Codeine Tablets 60mg

Codeine tablets 60 mg are generally an opiate which is used to treat cough, diarrhea and a mild degree of pain. It is a narcotic pain-reliever and cough suppressant similar to morphine and hydrocodone. Moreover, a small amount of codeine is converted to morphine in the body.

Patent Information

Albert Frey, Riehen, near Basel, and Edna Moritz Wiiest, Arlesheim, near. Basel, Switzerland, assignors to Hoffman-La Roche Inc., Nutley, N. J a corporation of New Jersey -No Drawing. Application April s, 1936, Serial -No. 72,660. In Switzerland, June 7, 1935, 4 Claims; (01. 260-285) The problem of isolating the opium alkaloids directly from the ripe or unripe poppy plants'instead of from the dried latex of the poppy has repeatedly been the object of investigation. Various patents have been issued which cover processes for obtaining the opium alkaloids directly from the poppy plant (German Patents 232,126, 524,964, French Patent 748,308).

The reverse process, that is to say, the extraction of the alkaloids from the dilute solutions appeared to be impracticable and was consequently not attempted, because the formation of emulsions and the simultaneous passage of the impurities and alkaloids into the organic solvent used for the extraction was to be expected.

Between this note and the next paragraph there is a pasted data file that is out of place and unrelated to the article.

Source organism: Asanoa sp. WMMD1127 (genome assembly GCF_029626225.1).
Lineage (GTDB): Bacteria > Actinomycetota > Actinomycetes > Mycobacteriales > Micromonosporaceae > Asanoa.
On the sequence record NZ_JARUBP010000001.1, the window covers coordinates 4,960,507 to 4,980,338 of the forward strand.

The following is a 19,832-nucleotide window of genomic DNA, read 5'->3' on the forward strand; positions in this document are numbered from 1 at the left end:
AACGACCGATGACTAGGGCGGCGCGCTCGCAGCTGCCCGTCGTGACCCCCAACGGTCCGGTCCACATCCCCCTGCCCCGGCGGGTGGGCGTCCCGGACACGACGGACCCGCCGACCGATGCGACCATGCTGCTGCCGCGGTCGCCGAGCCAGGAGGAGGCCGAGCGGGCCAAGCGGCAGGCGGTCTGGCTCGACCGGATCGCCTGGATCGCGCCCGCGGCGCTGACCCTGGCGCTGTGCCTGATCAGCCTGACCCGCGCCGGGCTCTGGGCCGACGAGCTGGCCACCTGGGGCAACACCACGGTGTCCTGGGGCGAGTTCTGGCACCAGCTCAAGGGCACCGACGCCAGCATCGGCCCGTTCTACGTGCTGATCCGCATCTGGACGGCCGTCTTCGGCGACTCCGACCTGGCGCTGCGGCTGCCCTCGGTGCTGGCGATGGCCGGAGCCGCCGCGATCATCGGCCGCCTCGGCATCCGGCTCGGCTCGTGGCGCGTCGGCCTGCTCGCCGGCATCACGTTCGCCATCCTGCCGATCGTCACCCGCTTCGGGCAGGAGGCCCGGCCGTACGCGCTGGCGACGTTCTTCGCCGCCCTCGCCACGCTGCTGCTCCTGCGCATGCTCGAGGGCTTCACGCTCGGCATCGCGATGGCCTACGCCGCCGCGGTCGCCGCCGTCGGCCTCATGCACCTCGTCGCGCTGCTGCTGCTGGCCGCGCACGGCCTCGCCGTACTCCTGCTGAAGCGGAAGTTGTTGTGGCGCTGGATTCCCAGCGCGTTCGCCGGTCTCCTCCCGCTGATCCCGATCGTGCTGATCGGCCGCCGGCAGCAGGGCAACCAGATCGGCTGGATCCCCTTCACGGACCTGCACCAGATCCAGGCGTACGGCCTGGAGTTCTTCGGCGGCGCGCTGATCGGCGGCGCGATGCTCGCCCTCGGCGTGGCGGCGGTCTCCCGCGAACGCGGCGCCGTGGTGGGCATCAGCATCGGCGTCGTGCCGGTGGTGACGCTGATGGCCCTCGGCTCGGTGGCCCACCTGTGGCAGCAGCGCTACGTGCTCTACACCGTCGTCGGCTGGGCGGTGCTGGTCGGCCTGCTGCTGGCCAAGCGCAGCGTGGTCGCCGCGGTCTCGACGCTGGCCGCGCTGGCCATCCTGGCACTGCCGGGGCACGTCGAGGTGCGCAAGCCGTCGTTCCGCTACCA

It has now been found that the extraction of the alkaloids from the enormous excess of an aqueous solvent and their separation from the large quantities of impurities with suitable organic solvents can be carried out in a technically economical and easy manner and that thereby yields are obtained which greatly exceed those of the technical methods used heretofore.

The acid or neutral aqueous extracts of ripe or unripe poppy plants or portions thereof are brought to a pH of about 9 by the addition of weak alkalis such as sodium or ammonium carbonate, or in the case of aqueous-alkaline extracts by the addition of acids. From the solutions treated in this way, the alkaloids are extracted with organic solvents which dissolve morphine and codeine and easily release these alkaloids again, such as chloroform, butanol, amyl alcohol and the like, or with mixtures of such solvents. Morphine and codeine are taken up by the solvent. Without the formation of emulsions and without admixture with any considerable quantities of impurities. From the organic solvent, the alkaloids may be obtained in the usual manner, for instance by transformation into concentrated aqueous alkaloid salt solutions by stirring with dilute acids and precipitating the alkaloids. After removal of the alkaloids, the organic solvent is almost free from impurities and may be used for further extractions without distillation. It is possible in this way with the aid Up to now of small quantities of organic solvent to extract 7 the alkaloids completely and in a very economical manner in spite of the great dilution in which they are present and of the generally rather unfavourable distribution-coefficient of morphine between water and organic solvents.

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